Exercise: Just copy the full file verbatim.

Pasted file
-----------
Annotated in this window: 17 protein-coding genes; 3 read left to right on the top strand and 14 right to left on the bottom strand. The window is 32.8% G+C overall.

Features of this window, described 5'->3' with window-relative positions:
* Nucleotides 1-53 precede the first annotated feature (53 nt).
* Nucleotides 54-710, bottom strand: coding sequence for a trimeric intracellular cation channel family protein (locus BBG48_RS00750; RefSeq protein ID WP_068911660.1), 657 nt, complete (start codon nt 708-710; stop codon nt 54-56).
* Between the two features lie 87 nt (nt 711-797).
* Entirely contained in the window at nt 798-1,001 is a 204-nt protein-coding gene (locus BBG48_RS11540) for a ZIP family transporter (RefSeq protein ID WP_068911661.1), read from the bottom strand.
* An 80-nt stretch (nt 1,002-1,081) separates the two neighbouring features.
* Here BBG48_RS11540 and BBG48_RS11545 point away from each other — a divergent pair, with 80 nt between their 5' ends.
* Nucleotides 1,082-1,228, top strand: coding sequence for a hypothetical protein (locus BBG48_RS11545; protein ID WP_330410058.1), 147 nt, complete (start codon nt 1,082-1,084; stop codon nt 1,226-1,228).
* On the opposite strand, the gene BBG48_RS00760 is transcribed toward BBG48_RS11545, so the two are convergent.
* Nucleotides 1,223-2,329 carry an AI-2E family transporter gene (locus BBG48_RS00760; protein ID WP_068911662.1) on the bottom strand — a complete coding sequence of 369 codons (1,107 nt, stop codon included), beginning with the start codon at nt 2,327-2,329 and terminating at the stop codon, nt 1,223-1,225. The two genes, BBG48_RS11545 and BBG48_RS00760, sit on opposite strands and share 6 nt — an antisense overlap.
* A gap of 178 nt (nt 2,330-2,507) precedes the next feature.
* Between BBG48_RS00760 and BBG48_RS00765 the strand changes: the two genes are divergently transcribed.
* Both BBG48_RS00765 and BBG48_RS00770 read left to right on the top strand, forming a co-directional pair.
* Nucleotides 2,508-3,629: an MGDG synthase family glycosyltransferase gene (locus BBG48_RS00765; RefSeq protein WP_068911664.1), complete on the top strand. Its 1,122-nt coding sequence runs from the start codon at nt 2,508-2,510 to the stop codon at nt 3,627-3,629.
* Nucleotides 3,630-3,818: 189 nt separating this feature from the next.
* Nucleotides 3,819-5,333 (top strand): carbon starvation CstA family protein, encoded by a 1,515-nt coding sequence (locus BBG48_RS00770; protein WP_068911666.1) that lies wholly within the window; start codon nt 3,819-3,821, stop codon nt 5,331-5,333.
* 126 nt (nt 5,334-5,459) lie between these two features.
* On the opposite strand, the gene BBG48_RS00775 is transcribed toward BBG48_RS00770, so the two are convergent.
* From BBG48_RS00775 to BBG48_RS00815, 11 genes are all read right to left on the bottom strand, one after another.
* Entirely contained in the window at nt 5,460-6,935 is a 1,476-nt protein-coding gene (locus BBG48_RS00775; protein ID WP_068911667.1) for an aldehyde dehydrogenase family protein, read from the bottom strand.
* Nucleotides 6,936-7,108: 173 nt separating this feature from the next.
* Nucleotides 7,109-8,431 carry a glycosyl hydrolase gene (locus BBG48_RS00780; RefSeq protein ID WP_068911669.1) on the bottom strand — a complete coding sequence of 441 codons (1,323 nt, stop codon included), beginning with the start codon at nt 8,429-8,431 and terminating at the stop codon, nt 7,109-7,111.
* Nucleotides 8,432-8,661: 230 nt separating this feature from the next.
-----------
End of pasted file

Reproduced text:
Annotated in this window: 17 protein-coding genes; 3 read left to right on the top strand and 14 right to left on the bottom strand. The window is 32.8% G+C overall.

Features of this window, described 5'->3' with window-relative positions:
* Nucleotides 1-53 precede the first annotated feature (53 nt).
* Nucleotides 54-710, bottom strand: coding sequence for a trimeric intracellular cation channel family protein (locus BBG48_RS00750; RefSeq protein ID WP_068911660.1), 657 nt, complete (start codon nt 708-710; stop codon nt 54-56).
* Between the two features lie 87 nt (nt 711-797).
* Entirely contained in the window at nt 798-1,001 is a 204-nt protein-coding gene (locus BBG48_RS11540) for a ZIP family transporter (RefSeq protein ID WP_068911661.1), read from the bottom strand.
* An 80-nt stretch (nt 1,002-1,081) separates the two neighbouring features.
* Here BBG48_RS11540 and BBG48_RS11545 point away from each other — a divergent pair, with 80 nt between their 5' ends.
* Nucleotides 1,082-1,228, top strand: coding sequence for a hypothetical protein (locus BBG48_RS11545; protein ID WP_330410058.1), 147 nt, complete (start codon nt 1,082-1,084; stop codon nt 1,226-1,228).
* On the opposite strand, the gene BBG48_RS00760 is transcribed toward BBG48_RS11545, so the two are convergent.
* Nucleotides 1,223-2,329 carry an AI-2E family transporter gene (locus BBG48_RS00760; protein ID WP_068911662.1) on the bottom strand — a complete coding sequence of 369 codons (1,107 nt, stop codon included), beginning with the start codon at nt 2,327-2,329 and terminating at the stop codon, nt 1,223-1,225. The two genes, BBG48_RS11545 and BBG48_RS00760, sit on opposite strands and share 6 nt — an antisense overlap.
* A gap of 178 nt (nt 2,330-2,507) precedes the next feature.
* Between BBG48_RS00760 and BBG48_RS00765 the strand changes: the two genes are divergently transcribed.
* Both BBG48_RS00765 and BBG48_RS00770 read left to right on the top strand, forming a co-directional pair.
* Nucleotides 2,508-3,629: an MGDG synthase family glycosyltransferase gene (locus BBG48_RS00765; RefSeq protein WP_068911664.1), complete on the top strand. Its 1,122-nt coding sequence runs from the start codon at nt 2,508-2,510 to the stop codon at nt 3,627-3,629.
* Nucleotides 3,630-3,818: 189 nt separating this feature from the next.
* Nucleotides 3,819-5,333 (top strand): carbon starvation CstA family protein, encoded by a 1,515-nt coding sequence (locus BBG48_RS00770; protein WP_068911666.1) that lies wholly within the window; start codon nt 3,819-3,821, stop codon nt 5,331-5,333.
* 126 nt (nt 5,334-5,459) lie between these two features.
* On the opposite strand, the gene BBG48_RS00775 is transcribed toward BBG48_RS00770, so the two are convergent.
* From BBG48_RS00775 to BBG48_RS00815, 11 genes are all read right to left on the bottom strand, one after another.
* Entirely contained in the window at nt 5,460-6,935 is a 1,476-nt protein-coding gene (locus BBG48_RS00775; protein ID WP_068911667.1) for an aldehyde dehydrogenase family protein, read from the bottom strand.
* Nucleotides 6,936-7,108: 173 nt separating this feature from the next.
* Nucleotides 7,109-8,431 carry a glycosyl hydrolase gene (locus BBG48_RS00780; RefSeq protein ID WP_068911669.1) on the bottom strand — a complete coding sequence of 441 codons (1,323 nt, stop codon included), beginning with the start codon at nt 8,429-8,431 and terminating at the stop codon, nt 7,109-7,111.
* Nucleotides 8,432-8,661: 230 nt separating this feature from the next.